New York daycare provider is on a mission to lift low-income minority families

Janna Rodriguez has always been an active leader in her community—when she was 16, she began volunteering for political campaigns, from her local school board, all the way to presidential elections. In 2018, her entrepreneurial spirit led her to establish the Innovative Daycare Corp. in Long Island, New York. Her mission is to ensure that minority children in her community have the resources and privileges that children in other communities experience. The bilingual childcare program incorporates activities such as yoga and meditation, and Janna prides herself on the strong relationships she builds with the parents who use her service. 

Janna launched her business to serve low-income, minority families in her community, and Innovative Daycare Corp. subsidizes its services for 90% of its clients. She recognizes that people of color are more likely to face disparities in affordable childcare, and the COVID-19 pandemic has aggravated this situation. She says, “Women should not have to choose between accessing childcare for their families and giving up their career aspirations.”

Janna shares that her community has continuously experienced underfunding and inequitable access to essential resources, which have only been exacerbated by the COVID-19 pandemic. She was unable to access federal relief funding programs or rent relief during the pandemic, which left her strapped for cash for nearly 14 months. Throughout those 14 months, Janna did not pay herself a living wage in order to keep up with operating costs and payroll expenses after her business was furloughed.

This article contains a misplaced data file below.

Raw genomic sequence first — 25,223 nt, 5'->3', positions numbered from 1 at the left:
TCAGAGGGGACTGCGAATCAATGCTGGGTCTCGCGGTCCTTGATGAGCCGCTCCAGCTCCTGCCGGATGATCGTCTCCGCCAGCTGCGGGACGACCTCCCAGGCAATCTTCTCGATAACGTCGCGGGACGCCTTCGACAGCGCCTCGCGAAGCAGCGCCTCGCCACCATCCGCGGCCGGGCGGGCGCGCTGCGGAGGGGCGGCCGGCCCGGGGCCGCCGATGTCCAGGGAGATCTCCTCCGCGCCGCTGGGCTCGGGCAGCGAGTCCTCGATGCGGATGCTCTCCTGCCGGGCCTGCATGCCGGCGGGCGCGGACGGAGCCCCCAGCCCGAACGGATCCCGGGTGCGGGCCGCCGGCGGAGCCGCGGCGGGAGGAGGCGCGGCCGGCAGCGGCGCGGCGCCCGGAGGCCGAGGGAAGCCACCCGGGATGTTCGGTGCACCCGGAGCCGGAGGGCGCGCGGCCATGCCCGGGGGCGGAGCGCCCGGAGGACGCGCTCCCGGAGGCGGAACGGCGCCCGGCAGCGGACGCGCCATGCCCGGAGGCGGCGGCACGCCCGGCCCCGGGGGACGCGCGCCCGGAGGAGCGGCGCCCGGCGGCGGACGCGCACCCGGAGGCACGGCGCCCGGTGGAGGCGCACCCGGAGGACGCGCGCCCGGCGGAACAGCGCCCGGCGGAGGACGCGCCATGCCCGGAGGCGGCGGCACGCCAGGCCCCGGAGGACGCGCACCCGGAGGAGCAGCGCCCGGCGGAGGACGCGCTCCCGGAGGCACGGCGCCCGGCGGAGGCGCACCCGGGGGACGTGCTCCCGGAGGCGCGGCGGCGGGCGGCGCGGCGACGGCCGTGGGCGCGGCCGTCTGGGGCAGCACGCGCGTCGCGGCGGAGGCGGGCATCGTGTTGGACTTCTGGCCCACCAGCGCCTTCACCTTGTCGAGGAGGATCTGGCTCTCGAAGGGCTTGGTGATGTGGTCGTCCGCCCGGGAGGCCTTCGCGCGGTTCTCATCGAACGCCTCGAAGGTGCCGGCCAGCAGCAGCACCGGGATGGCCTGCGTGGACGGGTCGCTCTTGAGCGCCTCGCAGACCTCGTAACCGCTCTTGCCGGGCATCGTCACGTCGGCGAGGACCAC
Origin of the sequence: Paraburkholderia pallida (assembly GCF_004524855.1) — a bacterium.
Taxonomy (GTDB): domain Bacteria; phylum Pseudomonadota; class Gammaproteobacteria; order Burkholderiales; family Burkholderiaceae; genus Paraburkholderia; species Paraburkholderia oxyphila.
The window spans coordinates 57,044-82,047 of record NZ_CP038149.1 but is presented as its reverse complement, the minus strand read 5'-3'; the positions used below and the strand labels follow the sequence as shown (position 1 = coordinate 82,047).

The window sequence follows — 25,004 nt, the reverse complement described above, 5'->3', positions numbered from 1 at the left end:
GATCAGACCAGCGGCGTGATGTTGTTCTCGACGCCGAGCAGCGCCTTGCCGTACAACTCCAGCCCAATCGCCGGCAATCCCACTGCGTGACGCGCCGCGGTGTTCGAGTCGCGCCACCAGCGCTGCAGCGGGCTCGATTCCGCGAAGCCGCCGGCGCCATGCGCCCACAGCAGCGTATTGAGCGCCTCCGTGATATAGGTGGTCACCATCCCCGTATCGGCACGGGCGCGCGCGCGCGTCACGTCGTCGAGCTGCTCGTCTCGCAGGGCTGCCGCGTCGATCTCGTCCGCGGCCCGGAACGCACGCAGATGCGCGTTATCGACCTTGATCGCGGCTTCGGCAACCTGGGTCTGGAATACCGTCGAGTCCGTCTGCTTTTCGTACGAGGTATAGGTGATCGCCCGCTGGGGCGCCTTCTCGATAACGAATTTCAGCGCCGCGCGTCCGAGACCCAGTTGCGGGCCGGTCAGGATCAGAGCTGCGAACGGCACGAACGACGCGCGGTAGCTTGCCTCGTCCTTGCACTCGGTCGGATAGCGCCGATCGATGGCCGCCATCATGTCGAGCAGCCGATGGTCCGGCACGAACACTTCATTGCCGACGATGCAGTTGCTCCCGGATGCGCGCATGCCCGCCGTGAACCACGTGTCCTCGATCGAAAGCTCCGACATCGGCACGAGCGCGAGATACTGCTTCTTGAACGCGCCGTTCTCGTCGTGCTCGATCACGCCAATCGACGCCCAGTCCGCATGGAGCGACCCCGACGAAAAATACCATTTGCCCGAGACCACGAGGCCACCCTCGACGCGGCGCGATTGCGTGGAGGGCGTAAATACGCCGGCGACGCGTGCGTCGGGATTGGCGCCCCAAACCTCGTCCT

Pre-pandemic, Innovative Daycare Corp. provided care for 16 children, but she had to cut her services and staff to half. As a member of several advocacy groups and committees within Early Childhood Education, she recognizes that she has access to an audience of local and state legislators that many do not have access to. She has always strived to be a public servant, “advocating and trying to support the needs of her community” as a liaison between the parents and the childcare system. So when COVID-19 shutdowns were enacted, she immediately contacted New York’s Department of Social Services to ensure that the subsidies of her clients were not going to be impacted. 

Even before the COVID-19 pandemic, the childcare system in New York State was in crisis. She believes this crisis will eventually impact the economy at large, as families are forced to find alternative ways to provide care for their children or stay at home, which limits their ability to earn a living. Over 3,500 childcare providers in New York shut their doors between January 2020 and July 2022, and due to this steady decline, providers are offering care to 10,544 fewer children compared to pre-pandemic levels. Childcare programs, like Janna’s, have been the most affected. And when childcare providers close their doors to the public, women, specifically women of color, are impacted the most. 

Janna continues her work to fiercely advocate for childcare providers, small businesses, and communities of color. As a member of our National Small Business Council, she attended the signing ceremony for Small Business Majority’s joint webinar series with the U.S. Small Business Administration (SBA), which will cover timely topics to inform and connect small business owners with SBA resources and tools to meet today’s challenges. She wants to amplify the “unspoken struggles that no one really knows about,” from the voice of small businesses that are never heard.

Small Business Profile